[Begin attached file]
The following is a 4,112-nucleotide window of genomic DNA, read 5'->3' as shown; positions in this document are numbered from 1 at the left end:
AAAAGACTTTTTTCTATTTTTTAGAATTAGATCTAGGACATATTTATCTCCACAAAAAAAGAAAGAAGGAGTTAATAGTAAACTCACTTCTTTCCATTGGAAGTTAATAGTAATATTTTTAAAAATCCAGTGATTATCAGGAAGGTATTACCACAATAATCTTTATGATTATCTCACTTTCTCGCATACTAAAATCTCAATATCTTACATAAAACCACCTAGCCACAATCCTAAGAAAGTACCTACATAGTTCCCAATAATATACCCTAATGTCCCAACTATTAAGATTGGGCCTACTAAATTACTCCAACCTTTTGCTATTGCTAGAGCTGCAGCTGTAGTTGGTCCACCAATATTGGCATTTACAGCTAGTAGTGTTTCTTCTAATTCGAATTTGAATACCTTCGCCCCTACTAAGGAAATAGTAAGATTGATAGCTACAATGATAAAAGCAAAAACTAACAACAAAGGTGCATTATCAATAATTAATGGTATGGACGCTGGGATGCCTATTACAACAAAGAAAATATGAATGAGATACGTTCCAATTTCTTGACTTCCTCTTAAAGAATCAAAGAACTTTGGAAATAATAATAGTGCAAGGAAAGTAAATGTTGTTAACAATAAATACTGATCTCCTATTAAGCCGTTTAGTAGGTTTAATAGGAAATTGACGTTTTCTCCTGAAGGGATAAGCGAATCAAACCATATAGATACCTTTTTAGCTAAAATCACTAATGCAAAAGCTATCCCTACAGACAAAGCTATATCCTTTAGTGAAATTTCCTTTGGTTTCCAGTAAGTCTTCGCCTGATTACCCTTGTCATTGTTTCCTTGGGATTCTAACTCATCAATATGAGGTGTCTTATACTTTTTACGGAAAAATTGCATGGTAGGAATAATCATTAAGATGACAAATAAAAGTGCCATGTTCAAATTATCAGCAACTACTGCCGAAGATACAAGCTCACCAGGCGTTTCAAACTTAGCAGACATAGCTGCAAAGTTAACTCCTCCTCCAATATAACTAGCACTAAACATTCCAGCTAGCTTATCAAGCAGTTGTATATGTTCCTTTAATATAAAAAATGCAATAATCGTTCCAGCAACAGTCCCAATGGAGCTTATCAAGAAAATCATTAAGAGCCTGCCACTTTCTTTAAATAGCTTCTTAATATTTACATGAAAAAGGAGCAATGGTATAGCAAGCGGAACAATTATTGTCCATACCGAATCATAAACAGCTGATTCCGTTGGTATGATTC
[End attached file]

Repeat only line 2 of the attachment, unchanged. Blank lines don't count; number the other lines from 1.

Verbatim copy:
AAAAGACTTTTTTCTATTTTTTAGAATTAGATCTAGGACATATTTATCTCCACAAAAAAAGAAAGAAGGAGTTAATAGTAAACTCACTTCTTTCCATTGGAAGTTAATAGTAATATTTTTAAAAATCCAGTGATTATCAGGAAGGTATTACCACAATAATCTTTATGATTATCTCACTTTCTCGCATACTAAAATCTCAATATCTTACATAAAACCACCTAGCCACAATCCTAAGAAAGTACCTACATAGTTCCCAATAATATACCCTAATGTCCCAACTATTAAGATTGGGCCTACTAAATTACTCCAACCTTTTGCTATTGCTAGAGCTGCAGCTGTAGTTGGTCCACCAATATTGGCATTTACAGCTAGTAGTGTTTCTTCTAATTCGAATTTGAATACCTTCGCCCCTACTAAGGAAATAGTAAGATTGATAGCTACAATGATAAAAGCAAAAACTAACAACAAAGGTGCATTATCAATAATTAATGGTATGGACGCTGGGATGCCTATTACAACAAAGAAAATATGAATGAGATACGTTCCAATTTCTTGACTTCCTCTTAAAGAATCAAAGAACTTTGGAAATAATAATAGTGCAAGGAAAGTAAATGTTGTTAACAATAAATACTGATCTCCTATTAAGCCGTTTAGTAGGTTTAATAGGAAATTGACGTTTTCTCCTGAAGGGATAAGCGAATCAAACCATATAGATACCTTTTTAGCTAAAATCACTAATGCAAAAGCTATCCCTACAGACAAAGCTATATCCTTTAGTGAAATTTCCTTTGGTTTCCAGTAAGTCTTCGCCTGATTACCCTTGTCATTGTTTCCTTGGGATTCTAACTCATCAATATGAGGTGTCTTATACTTTTTACGGAAAAATTGCATGGTAGGAATAATCATTAAGATGACAAATAAAAGTGCCATGTTCAAATTATCAGCAACTACTGCCGAAGATACAAGCTCACCAGGCGTTTCAAACTTAGCAGACATAGCTGCAAAGTTAACTCCTCCTCCAATATAACTAGCACTAAACATTCCAGCTAGCTTATCAAGCAGTTGTATATGTTCCTTTAATATAAAAAATGCAATAATCGTTCCAGCAACAGTCCCAATGGAGCTTATCAAGAAAATCATTAAGAGCCTGCCACTTTCTTTAAATAGCTTCTTAATATTTACATGAAAAAGGAGCAATGGTATAGCAAGCGGAACAATTATTGTCCATACCGAATCATAAACAGCTGATTCCGTTGGTATGATTC